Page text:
The Shenandoah Valley Bicycle Coalition has a 35+ year history of building better communities.
The Coalition obtained a special use permit to open the Madison Run Administrative Road to bicycles for a weekend camping trip to Loft Mountain. A proposal to permanently open this road to bicycles was sent to Jennifer Flynn, Superintendent, Shenandoah National Park for her approval.
A Car Free Day closed the northern section of Skyline Drive to motorized vehicles and opened it to bicyclists and other human-powered transportation. Future Car Free days are being explored in partnership with the Shenandoah National Park Trust.
In 2015, the City of Harrisonburg and James Madison University were awarded $364,500 from Virginia Department of Transportation (VDOT) to extend the Bluestone Trail from Sonner Hall to Carrier Drive on JMU campus.
The Coalition helps launch the first Bike-Walk Summit for Harrisonburg and Rockinghamd, to develop partnerships between the bicycle and pedestrian community and local government officials to make our region more bicycle and pedestrian friendly.
The Coalition received its second Recreational Trails Program (RTP) Grant from the US Forest Service, providing $125,000 to build additional mountain biking trails in the George Washington National Forest. The needed match for this grant was powered by Coalition volunteer trail builders and donors.
Rockingham County establishes the Rockingham County Bicycle Advisory Committee (RBAC) to “advise the Board of Supervisors in the promotion, planning, and implementation of bicycle and other non-motorized transportation in Rockingham County.”
- In 2011, the Coalition offered its first bike-rack grants to local businesses. The program was so successful, it returned in 2013, creating additional riding and parking infrastructure in Harrisonburg.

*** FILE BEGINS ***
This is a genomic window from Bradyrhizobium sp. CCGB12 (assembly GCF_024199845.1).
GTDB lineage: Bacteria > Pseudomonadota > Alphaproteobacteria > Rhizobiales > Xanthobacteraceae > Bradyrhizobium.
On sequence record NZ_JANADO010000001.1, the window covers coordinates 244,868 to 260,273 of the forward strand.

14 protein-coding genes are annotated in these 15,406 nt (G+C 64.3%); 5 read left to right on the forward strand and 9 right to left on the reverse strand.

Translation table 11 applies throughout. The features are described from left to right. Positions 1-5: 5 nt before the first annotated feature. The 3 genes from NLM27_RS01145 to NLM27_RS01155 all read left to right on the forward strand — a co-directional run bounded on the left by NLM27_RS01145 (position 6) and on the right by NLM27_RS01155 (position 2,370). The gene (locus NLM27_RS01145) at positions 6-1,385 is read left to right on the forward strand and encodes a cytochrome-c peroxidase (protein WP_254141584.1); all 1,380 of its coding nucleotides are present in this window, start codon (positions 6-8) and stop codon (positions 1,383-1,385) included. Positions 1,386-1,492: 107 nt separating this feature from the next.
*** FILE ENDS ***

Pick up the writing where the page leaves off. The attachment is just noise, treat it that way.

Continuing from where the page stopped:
3 phases of the Port Republic Road improvement project were completed including bike lanes between Forest Hills Drive to Neff Avenue/Peach Grove Avenue and a shared use path from Neff Avenue/Peach Grove Avenue to the eastern Harrisonburg City limit.
The first phase of the Main Street bike lanes were painted in August 2010. This was also the first project completed as part of the new 2010 Harrisonburg Bicycle and Pedestrian Plan. This first phase go from Miller Circle to Cantrell Avenue. Since then, bike lanes have extended south on Main Street to Mosby Road.
Working with the Norfolk Southern RR Company and the City of Harrisonburg, the Coalition createed a safer crossing over the two most dangerous RR track crossings in the City of Harrisonburg.
Working with James Madison University, the City of Harrisonburg and Stone Gate Apartments, the Coalition opened this vital connector to JMU for bikes.
The Shenandoah Valley Bicycle Coalition was formed with the merger of the Shenandoah Valley Bicycle Club and the Shenandoah Mountain Bike Club.
The Coalition envisioned an active and organized cycling community that represents all types and levels of cyclists. The Coalition was formed so that the Central Shenandoah Valley would become known as a center of safe, sustainable and enjoyable cycling on roads, trails, and streets.
- The first piece of the EMU to Downtown Harrisonburg connector, this path helps folks navigate from Graystone Drive to Dogwood Drive without having to travel on Chicago Ave.
Work on the Rocktown Trails at Hillandale Park began in January 2007, and the Coalition opened the trails to the public in 2009. Coalition members have spent over 4,500 hours building trail at Hillandale. And the work continues!
The Shenandoah Valley Bike Club holds their first Critical Mass Ride, writing “the City of Harrisonburg has been avoiding bicyclists for far too long, with many (non-bicycling) planners arguing that there just aren’t enough bicyclists out there to justify any infrastructure improvements. Prove them wrong.”
The Shenandoah Valley Bicycle Club published their first newsletter, in which they wrote:
The basic purpose of the club is to provide opportunities for extending the individuals knowledge and appreciation of his/her environment and abilities through experience in bicycling, or in brief, “to have fun.”
Want to read more about the rich history of the Shenandoah Valley Bicycle Coalition?
You can read historic newsletters going all the way back to 1983.